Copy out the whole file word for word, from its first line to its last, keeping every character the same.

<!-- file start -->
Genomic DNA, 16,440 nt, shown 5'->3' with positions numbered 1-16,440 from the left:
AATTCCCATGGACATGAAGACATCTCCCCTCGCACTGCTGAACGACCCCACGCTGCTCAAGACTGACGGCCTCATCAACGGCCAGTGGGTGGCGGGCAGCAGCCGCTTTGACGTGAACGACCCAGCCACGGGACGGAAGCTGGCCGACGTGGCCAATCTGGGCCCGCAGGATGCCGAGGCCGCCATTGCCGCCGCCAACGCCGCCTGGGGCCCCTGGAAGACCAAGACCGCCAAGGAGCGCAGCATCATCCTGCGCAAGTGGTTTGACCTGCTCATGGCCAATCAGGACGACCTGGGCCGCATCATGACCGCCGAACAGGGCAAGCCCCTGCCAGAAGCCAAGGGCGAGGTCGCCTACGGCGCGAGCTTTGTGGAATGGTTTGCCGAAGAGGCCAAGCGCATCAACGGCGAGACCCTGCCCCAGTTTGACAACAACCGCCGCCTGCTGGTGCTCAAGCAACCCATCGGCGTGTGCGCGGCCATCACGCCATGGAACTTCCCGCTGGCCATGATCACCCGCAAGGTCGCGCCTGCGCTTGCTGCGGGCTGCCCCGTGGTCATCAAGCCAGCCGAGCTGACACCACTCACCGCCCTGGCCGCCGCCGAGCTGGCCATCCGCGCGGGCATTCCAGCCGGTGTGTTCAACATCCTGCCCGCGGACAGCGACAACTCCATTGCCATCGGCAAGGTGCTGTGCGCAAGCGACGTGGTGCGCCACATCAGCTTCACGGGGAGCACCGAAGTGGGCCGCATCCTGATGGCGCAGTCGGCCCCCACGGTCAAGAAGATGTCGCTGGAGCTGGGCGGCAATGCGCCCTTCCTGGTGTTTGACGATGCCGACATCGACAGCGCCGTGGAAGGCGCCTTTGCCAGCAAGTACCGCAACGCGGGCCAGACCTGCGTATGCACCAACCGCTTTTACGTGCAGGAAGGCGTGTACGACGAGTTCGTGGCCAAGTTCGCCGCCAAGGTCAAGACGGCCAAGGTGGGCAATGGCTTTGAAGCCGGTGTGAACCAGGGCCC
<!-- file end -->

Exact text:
Genomic DNA, 16,440 nt, shown 5'->3' with positions numbered 1-16,440 from the left:
AATTCCCATGGACATGAAGACATCTCCCCTCGCACTGCTGAACGACCCCACGCTGCTCAAGACTGACGGCCTCATCAACGGCCAGTGGGTGGCGGGCAGCAGCCGCTTTGACGTGAACGACCCAGCCACGGGACGGAAGCTGGCCGACGTGGCCAATCTGGGCCCGCAGGATGCCGAGGCCGCCATTGCCGCCGCCAACGCCGCCTGGGGCCCCTGGAAGACCAAGACCGCCAAGGAGCGCAGCATCATCCTGCGCAAGTGGTTTGACCTGCTCATGGCCAATCAGGACGACCTGGGCCGCATCATGACCGCCGAACAGGGCAAGCCCCTGCCAGAAGCCAAGGGCGAGGTCGCCTACGGCGCGAGCTTTGTGGAATGGTTTGCCGAAGAGGCCAAGCGCATCAACGGCGAGACCCTGCCCCAGTTTGACAACAACCGCCGCCTGCTGGTGCTCAAGCAACCCATCGGCGTGTGCGCGGCCATCACGCCATGGAACTTCCCGCTGGCCATGATCACCCGCAAGGTCGCGCCTGCGCTTGCTGCGGGCTGCCCCGTGGTCATCAAGCCAGCCGAGCTGACACCACTCACCGCCCTGGCCGCCGCCGAGCTGGCCATCCGCGCGGGCATTCCAGCCGGTGTGTTCAACATCCTGCCCGCGGACAGCGACAACTCCATTGCCATCGGCAAGGTGCTGTGCGCAAGCGACGTGGTGCGCCACATCAGCTTCACGGGGAGCACCGAAGTGGGCCGCATCCTGATGGCGCAGTCGGCCCCCACGGTCAAGAAGATGTCGCTGGAGCTGGGCGGCAATGCGCCCTTCCTGGTGTTTGACGATGCCGACATCGACAGCGCCGTGGAAGGCGCCTTTGCCAGCAAGTACCGCAACGCGGGCCAGACCTGCGTATGCACCAACCGCTTTTACGTGCAGGAAGGCGTGTACGACGAGTTCGTGGCCAAGTTCGCCGCCAAGGTCAAGACGGCCAAGGTGGGCAATGGCTTTGAAGCCGGTGTGAACCAGGGCCC